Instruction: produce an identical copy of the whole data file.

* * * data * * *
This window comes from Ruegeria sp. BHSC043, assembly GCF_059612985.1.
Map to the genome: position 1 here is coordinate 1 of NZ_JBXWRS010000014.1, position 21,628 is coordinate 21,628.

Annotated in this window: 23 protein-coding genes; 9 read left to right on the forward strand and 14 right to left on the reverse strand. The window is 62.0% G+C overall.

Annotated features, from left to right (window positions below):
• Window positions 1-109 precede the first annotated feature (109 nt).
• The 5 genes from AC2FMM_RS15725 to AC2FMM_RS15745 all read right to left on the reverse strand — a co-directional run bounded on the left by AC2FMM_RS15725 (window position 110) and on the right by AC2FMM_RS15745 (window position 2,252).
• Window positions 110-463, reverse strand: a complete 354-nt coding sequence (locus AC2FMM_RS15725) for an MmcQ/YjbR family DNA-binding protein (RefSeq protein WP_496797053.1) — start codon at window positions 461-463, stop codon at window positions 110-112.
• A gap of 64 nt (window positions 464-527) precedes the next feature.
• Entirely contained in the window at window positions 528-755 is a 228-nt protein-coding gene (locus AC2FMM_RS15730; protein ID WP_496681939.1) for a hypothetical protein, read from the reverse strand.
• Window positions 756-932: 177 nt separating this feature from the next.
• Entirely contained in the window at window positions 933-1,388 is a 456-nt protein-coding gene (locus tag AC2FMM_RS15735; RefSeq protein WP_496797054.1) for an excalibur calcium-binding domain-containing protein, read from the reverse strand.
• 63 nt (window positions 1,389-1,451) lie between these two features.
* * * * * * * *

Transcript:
This window comes from Ruegeria sp. BHSC043, assembly GCF_059612985.1.
Map to the genome: position 1 here is coordinate 1 of NZ_JBXWRS010000014.1, position 21,628 is coordinate 21,628.

Annotated in this window: 23 protein-coding genes; 9 read left to right on the forward strand and 14 right to left on the reverse strand. The window is 62.0% G+C overall.

Annotated features, from left to right (window positions below):
• Window positions 1-109 precede the first annotated feature (109 nt).
• The 5 genes from AC2FMM_RS15725 to AC2FMM_RS15745 all read right to left on the reverse strand — a co-directional run bounded on the left by AC2FMM_RS15725 (window position 110) and on the right by AC2FMM_RS15745 (window position 2,252).
• Window positions 110-463, reverse strand: a complete 354-nt coding sequence (locus AC2FMM_RS15725) for an MmcQ/YjbR family DNA-binding protein (RefSeq protein WP_496797053.1) — start codon at window positions 461-463, stop codon at window positions 110-112.
• A gap of 64 nt (window positions 464-527) precedes the next feature.
• Entirely contained in the window at window positions 528-755 is a 228-nt protein-coding gene (locus AC2FMM_RS15730; protein ID WP_496681939.1) for a hypothetical protein, read from the reverse strand.
• Window positions 756-932: 177 nt separating this feature from the next.
• Entirely contained in the window at window positions 933-1,388 is a 456-nt protein-coding gene (locus tag AC2FMM_RS15735; RefSeq protein WP_496797054.1) for an excalibur calcium-binding domain-containing protein, read from the reverse strand.
• 63 nt (window positions 1,389-1,451) lie between these two features.